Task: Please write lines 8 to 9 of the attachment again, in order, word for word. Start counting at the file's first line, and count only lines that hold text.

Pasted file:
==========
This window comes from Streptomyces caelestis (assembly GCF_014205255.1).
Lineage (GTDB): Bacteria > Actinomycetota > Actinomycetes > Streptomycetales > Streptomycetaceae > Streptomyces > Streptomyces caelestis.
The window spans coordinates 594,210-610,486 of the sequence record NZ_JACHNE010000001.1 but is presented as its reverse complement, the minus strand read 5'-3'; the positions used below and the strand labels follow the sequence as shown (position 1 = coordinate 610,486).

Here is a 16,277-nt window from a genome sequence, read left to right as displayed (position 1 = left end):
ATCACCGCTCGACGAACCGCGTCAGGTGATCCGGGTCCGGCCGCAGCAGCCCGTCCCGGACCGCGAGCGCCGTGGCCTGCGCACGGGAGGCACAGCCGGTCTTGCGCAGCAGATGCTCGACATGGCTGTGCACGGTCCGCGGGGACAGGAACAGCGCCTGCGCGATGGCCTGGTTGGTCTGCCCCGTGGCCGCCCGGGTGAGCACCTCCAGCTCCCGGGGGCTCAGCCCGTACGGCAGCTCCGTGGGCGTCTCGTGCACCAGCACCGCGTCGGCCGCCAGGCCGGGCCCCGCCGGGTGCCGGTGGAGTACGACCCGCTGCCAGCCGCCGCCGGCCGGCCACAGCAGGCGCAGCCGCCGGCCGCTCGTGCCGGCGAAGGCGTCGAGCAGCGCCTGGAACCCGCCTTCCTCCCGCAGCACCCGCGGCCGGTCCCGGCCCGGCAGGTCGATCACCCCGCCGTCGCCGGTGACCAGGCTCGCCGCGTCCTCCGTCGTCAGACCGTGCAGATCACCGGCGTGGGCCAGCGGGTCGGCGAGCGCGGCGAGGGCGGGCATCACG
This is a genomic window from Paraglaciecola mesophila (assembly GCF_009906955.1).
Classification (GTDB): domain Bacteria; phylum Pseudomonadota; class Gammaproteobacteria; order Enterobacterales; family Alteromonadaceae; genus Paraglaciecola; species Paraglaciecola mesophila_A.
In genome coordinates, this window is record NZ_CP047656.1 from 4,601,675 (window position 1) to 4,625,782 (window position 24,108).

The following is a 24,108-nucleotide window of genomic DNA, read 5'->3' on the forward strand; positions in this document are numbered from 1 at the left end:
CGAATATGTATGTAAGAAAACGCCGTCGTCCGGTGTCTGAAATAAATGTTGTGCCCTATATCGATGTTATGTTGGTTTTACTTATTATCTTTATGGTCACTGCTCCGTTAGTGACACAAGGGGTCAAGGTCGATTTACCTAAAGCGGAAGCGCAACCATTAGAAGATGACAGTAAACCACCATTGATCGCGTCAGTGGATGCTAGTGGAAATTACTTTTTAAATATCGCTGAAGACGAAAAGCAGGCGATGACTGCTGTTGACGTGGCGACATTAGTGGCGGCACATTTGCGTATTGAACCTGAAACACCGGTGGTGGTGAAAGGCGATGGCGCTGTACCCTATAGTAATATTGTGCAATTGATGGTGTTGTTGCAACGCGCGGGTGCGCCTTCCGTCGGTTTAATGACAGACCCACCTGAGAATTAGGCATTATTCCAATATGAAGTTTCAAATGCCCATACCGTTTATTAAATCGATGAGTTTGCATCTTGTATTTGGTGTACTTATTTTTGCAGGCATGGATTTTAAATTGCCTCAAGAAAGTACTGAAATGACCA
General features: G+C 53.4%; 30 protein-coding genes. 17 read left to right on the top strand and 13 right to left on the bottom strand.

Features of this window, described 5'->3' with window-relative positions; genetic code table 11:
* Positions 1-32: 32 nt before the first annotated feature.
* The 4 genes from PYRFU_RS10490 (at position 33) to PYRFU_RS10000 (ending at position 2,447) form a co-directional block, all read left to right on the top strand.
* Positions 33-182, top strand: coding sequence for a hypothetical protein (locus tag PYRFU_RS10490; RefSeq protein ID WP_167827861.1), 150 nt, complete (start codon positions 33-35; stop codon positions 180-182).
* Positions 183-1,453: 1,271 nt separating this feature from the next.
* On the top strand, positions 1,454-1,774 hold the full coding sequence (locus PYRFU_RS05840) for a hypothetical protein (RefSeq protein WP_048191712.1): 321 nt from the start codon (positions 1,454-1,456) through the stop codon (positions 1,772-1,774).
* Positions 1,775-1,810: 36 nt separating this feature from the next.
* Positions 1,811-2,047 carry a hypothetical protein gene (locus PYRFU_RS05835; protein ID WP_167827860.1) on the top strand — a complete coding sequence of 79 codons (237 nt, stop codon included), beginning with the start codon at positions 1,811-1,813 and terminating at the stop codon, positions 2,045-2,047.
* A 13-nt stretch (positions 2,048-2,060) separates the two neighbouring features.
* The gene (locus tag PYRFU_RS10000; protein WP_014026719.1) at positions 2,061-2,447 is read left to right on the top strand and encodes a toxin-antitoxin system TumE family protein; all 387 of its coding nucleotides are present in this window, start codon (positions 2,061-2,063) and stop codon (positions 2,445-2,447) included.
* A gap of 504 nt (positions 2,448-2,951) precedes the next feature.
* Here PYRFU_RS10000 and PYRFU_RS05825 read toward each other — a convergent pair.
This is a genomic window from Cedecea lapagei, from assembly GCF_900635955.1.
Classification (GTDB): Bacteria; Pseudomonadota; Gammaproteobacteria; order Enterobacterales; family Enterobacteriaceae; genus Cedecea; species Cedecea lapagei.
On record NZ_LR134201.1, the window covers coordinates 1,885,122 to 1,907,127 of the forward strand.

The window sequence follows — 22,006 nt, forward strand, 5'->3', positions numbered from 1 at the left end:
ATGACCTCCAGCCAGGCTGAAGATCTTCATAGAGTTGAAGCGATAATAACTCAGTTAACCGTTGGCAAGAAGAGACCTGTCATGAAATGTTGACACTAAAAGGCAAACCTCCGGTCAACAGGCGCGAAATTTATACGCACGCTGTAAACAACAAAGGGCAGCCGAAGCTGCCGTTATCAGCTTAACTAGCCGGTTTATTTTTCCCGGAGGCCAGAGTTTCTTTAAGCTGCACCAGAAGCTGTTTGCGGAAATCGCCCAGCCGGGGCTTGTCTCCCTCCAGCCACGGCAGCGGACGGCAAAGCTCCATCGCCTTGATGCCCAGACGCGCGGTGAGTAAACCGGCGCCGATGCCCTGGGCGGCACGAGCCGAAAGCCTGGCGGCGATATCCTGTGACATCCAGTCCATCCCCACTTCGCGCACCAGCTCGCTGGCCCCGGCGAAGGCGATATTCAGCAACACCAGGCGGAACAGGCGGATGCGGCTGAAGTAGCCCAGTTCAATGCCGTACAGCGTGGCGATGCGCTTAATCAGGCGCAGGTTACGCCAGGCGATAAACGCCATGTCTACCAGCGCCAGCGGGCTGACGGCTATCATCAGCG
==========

In genome coordinates, this window is record NZ_CP047656.1 from 4,601,675 (window position 1) to 4,625,782 (window position 24,108).

The following is a 24,108-nucleotide window of genomic DNA, read 5'->3' on the forward strand; positions in this document are numbered from 1 at the left end: